New Delhi: Air India has asked a New York court to dismiss a petition filed by UK’s Cairn Energy against the Indian government for confiscation of its assets to enforce USD 1.2 billion arbitral awards, saying that The litigation was premature as the appeal against the arbitration award was still pending.
The petition by the airline, which is separate to Indian government’s plea in a Washington court seeking dismissal of Cairn’s lawsuit to seek confirmation of the arbitral award, said the New York district court lacks jurisdiction to adjudicate a “mere hypothetical question” or one that depends upon contingent future events that may or may not occur.
Cairn first moved a court in the US District Court for the District of Columbia seeking confirmation of the arbitration award and then filed a petition in the New York court to seek declaration of Air India as “alter ego” of the Indian government and so it should be made liable to pay the USD 1.26 billion arbitral award.
An international arbitration tribunal in December last year set aside the levy of capital gains tax, using a 2012 retrospective legislation, on a 2006 reorganization of India business that Cairn carried before listing it on local stock exchanges. It ordered India to return the value of shares seized and sold, dividend confiscated and tax refund withheld to enforce levy.
With India refusing to pay, Cairn moved courts in the US.
“Cairn’s petition to confirm the Award is pending in the District Court for the District of Columbia,” Air India said in the August 23 petition seen by PTI.
It went on to state that the Indian government has filed before a court in The Hague — the seat of the international arbitration tribunal — a Motion to Stay and a Motion to Dismiss the arbitral award.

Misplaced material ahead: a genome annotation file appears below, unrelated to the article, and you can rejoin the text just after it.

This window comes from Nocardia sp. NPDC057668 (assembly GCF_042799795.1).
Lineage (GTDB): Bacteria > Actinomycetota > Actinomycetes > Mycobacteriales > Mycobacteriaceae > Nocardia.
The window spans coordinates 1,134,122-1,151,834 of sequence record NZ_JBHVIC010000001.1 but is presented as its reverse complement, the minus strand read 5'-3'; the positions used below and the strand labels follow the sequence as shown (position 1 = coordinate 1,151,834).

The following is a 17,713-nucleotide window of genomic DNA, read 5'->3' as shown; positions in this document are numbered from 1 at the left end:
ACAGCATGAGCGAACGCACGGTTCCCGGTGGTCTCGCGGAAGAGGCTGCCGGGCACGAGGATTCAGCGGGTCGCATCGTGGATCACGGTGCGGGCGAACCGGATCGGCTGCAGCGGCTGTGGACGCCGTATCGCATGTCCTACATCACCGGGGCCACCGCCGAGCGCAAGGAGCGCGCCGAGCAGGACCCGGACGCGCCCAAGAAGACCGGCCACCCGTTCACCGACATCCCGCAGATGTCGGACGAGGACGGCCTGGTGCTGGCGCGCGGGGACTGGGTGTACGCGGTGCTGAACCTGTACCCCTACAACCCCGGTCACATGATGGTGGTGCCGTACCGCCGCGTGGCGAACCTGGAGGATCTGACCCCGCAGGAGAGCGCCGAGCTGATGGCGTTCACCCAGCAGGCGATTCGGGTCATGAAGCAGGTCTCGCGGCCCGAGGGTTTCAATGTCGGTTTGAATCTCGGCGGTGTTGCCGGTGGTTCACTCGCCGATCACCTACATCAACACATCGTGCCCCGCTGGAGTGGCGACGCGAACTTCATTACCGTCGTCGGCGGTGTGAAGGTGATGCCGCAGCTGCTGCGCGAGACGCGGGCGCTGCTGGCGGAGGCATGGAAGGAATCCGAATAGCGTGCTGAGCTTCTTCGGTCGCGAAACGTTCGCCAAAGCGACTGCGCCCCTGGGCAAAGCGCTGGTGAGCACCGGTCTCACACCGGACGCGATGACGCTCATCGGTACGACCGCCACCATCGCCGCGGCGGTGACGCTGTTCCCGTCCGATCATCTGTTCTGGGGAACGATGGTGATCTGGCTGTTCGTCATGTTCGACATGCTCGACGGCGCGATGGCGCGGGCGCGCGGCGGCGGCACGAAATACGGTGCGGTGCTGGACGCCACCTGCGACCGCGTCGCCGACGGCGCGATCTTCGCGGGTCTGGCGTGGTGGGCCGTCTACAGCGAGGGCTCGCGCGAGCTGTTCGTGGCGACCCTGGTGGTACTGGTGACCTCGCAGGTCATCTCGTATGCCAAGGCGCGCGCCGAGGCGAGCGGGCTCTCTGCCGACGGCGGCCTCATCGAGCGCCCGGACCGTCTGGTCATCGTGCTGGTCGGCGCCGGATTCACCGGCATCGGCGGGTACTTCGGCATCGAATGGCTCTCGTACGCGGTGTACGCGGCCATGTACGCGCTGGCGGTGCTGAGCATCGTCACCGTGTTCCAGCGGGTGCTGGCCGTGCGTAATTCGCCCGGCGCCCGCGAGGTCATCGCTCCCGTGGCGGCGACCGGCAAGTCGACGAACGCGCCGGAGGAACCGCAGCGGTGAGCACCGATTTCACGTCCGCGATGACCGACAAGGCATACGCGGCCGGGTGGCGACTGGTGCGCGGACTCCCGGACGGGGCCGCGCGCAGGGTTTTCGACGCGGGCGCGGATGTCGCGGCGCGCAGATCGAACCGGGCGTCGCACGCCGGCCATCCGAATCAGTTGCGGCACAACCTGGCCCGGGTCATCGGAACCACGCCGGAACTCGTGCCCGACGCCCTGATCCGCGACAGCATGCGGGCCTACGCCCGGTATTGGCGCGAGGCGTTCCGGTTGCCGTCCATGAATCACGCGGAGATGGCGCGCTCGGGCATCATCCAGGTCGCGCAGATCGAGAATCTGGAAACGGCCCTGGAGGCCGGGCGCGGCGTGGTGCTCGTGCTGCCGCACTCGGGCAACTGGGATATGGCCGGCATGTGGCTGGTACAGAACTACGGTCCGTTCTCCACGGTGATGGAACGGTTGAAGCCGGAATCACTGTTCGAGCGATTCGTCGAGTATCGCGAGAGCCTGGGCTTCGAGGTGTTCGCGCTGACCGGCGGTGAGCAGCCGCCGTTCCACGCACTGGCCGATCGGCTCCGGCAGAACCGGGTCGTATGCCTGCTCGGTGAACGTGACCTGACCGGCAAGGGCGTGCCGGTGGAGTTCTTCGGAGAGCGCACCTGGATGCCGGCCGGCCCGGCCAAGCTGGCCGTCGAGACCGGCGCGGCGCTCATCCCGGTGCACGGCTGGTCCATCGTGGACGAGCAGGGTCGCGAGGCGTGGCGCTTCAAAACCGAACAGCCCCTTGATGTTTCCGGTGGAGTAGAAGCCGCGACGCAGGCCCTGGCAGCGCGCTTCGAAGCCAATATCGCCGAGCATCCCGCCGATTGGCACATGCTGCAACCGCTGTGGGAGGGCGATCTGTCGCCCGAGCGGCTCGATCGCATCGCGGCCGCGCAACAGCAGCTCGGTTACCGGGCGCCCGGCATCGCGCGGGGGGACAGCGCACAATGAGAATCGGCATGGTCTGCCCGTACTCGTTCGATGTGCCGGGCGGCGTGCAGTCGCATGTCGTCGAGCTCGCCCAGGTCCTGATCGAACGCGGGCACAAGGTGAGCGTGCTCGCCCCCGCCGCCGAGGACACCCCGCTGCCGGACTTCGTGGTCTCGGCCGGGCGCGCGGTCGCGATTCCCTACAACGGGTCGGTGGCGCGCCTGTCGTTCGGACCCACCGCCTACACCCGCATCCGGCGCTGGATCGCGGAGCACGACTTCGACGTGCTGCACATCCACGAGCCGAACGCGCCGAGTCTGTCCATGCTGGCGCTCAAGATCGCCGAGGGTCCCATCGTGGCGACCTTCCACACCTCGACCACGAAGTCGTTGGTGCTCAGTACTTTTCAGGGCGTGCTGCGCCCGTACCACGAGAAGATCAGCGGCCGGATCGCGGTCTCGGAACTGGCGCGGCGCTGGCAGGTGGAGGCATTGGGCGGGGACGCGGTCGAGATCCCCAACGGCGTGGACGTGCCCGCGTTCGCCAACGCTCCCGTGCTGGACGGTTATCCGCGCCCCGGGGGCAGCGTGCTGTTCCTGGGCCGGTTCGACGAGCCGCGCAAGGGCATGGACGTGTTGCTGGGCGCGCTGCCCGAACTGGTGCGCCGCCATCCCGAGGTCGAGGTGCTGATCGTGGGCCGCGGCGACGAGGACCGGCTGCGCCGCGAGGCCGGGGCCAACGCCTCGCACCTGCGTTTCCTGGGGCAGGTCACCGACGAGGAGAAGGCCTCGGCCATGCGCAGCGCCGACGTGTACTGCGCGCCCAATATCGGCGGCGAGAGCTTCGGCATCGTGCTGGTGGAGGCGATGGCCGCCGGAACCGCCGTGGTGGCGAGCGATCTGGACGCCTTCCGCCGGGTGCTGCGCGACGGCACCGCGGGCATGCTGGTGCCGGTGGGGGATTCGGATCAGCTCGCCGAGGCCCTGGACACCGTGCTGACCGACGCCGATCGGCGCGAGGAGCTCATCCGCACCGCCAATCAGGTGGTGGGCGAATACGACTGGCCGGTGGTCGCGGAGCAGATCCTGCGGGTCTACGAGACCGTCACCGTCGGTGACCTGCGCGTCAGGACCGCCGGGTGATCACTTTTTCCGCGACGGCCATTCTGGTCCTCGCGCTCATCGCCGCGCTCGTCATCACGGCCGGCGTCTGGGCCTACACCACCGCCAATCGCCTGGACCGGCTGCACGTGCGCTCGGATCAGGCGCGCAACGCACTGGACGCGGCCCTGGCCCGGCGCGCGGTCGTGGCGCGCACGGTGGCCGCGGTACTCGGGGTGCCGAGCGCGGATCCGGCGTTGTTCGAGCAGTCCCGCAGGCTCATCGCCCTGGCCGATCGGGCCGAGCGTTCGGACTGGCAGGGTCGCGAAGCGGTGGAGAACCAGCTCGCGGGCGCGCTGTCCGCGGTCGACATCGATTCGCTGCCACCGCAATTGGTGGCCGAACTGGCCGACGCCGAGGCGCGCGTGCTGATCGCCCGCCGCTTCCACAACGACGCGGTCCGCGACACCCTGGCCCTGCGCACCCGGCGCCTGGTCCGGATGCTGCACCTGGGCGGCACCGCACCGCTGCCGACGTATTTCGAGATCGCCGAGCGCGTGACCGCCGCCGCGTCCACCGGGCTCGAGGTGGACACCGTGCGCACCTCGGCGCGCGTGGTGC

Air India said,”In effect, the Complaint (by Cairn Energy) is a premature enforcement action dressed up as a declaratory judgment action, invoking this Court’s federal jurisdiction to get a head start on executing the Award before the D.D.C. has had the opportunity to address the Republic of India’s immunity defenses and its claims that the Award is not subject to enforcement under the New York Convention”.
“One of the requirements for the dropping of the retrospective tax demands is that the parties concerned have to give an undertaking for withdrawal of all cases against the government/tax department. So, while all this is in process, the government is obligated to respond in any legal matter where there is a time bar for doing so,” an official explained.
The government in the dismissal motion filed on August 13 before DCC, cited protections afforded by the US Foreign Sovereign Immunities Act of 1976.
India in the filing said the court “lacks subject-matter jurisdiction under the FSIA because India never waived its sovereign immunity and, likewise, never offered – let alone agreed – to arbitrate the present dispute with Petitioners”.
“India also never “clearly and unmistakably” excluded judicial review or delegated exclusive competence to decide these questions to an arbitral tribunal”, implying that Cairn couldn’t satisfy any exception to sovereign immunity under the US law, the filing said.